grant

Genetics of generalized epilepsy [ 2001 - 2001 ]

Research Grant

[Cite as http://purl.org/au-research/grants/nhmrc/145791]

Researchers: Prof Ingrid Scheffer (Principal investigator) ,  Prof Samuel Berkovic

Brief description Epilepsy is the name of a group of disorders where seizures occur. 5% of people will have at least one seizure. Seizures accompanied by fever (febrile) are common in early childhood. Most forms of epilepsy and febrile seizures have an inherited component. Progress in finding genes for common forms of epilepsy has been slow, probably because they are due to the interaction of a number of genes. Four genes for rare epilepsies with single gene inheritance have been identified. These genes code for subunits of ion channels in cells. We study families where many individuals have seizures and carefully diagnose the seizures types. This work has resulted in the description of 5 new inherited epilepsies and led to discovery of 3 of the 4 known genes. The most important new inherited epilepsy is Generalized Epilepsy with Febrile Seizures Plus (GEFS+). GEFS+ accounts for many children with febrile seizures restricted to early childhood, or where seizures continue into mid-childhood. GEFS+ families may contain an individual with severe generalized epilepsy with intellectual disability. In a Tasmanian family with GEFS+, we found a gene defect in the sodium channel of nerve cells in the brain. We plan to study more families with GEFS+. We believe that specific severe childhood epilepsies may occur in families with GEFS+. If so, then the underlying cause of these serious disorders may be gene defects of GEFS+. Finding such genes will help to understand the basis of seizures and ultimately lead to targeted therapies. The second major focus of our work on GEFS+ is to use family studies to understand how different types of seizures are inherited, and to gain insights into the gene interactions underlying common epilepsies. We plan to study isolated cases of GEFS+ for the gene defects found in families. This strategy will reveal whether the same genes are important in the genetics of the common epilepsies.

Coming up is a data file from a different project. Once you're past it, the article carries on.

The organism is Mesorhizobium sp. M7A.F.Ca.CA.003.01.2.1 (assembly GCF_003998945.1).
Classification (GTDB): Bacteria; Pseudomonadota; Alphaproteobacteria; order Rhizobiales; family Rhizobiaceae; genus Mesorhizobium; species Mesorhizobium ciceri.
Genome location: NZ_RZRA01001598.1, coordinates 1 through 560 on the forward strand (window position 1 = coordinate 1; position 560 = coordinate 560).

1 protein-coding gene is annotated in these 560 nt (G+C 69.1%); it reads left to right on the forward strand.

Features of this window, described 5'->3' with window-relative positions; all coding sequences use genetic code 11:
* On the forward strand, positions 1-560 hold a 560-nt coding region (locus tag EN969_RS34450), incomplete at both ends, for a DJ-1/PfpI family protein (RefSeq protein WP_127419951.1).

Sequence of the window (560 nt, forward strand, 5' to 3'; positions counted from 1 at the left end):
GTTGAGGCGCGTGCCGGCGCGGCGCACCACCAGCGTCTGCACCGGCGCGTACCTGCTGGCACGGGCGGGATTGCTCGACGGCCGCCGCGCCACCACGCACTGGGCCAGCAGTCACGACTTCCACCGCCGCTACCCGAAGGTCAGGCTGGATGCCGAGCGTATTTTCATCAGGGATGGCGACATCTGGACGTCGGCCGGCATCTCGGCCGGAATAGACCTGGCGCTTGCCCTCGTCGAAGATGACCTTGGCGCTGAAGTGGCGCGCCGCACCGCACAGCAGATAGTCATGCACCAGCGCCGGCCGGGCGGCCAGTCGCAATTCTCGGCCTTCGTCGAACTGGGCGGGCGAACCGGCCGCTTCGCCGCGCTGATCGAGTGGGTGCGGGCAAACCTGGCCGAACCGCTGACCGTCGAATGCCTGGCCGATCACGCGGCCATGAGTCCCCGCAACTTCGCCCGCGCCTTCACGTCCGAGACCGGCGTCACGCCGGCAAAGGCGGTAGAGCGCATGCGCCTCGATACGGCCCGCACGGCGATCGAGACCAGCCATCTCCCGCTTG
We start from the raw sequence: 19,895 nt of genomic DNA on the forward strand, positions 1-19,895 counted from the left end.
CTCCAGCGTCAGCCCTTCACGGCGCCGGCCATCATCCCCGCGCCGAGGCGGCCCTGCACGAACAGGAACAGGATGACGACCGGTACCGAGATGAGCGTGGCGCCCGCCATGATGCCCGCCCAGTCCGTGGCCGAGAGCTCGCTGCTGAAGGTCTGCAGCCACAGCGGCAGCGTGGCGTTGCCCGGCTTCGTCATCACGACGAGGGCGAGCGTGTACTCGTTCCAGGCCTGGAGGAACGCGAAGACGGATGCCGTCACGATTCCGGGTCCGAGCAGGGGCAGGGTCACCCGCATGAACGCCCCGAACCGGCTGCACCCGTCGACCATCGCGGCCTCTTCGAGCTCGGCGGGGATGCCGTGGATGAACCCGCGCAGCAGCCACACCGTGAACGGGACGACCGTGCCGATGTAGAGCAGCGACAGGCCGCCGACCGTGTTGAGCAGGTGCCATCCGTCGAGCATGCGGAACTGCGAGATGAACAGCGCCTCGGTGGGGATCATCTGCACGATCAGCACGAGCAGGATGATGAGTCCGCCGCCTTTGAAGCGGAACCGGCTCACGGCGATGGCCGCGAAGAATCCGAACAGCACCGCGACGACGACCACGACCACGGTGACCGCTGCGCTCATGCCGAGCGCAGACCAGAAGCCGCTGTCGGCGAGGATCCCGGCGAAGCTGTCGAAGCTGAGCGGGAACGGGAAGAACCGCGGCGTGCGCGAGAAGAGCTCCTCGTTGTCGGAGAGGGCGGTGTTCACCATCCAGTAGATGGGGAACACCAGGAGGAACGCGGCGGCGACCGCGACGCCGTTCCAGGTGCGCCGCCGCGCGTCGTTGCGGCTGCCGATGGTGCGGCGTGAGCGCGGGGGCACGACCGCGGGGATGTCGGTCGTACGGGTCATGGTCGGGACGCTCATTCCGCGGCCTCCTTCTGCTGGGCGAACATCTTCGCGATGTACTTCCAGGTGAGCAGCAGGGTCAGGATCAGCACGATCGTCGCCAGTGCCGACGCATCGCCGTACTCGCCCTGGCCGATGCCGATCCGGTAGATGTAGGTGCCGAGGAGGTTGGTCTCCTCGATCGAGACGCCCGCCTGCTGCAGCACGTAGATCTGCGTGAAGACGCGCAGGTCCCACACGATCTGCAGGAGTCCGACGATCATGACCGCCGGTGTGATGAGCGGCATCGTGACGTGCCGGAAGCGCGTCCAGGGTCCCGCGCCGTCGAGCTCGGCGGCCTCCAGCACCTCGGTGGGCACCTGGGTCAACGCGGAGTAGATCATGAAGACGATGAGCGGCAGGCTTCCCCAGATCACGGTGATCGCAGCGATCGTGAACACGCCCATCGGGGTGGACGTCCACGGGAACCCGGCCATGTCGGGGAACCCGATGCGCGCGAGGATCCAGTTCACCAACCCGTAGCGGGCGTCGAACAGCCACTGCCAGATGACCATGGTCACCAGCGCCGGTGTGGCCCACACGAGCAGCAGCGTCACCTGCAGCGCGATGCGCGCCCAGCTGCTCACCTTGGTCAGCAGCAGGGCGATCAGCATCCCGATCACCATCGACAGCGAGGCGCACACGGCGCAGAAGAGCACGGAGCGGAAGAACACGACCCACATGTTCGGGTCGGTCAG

Funding Amount $AUD 105,285.00

Funding Scheme NHMRC Project Grants

Notes Standard Project Grant

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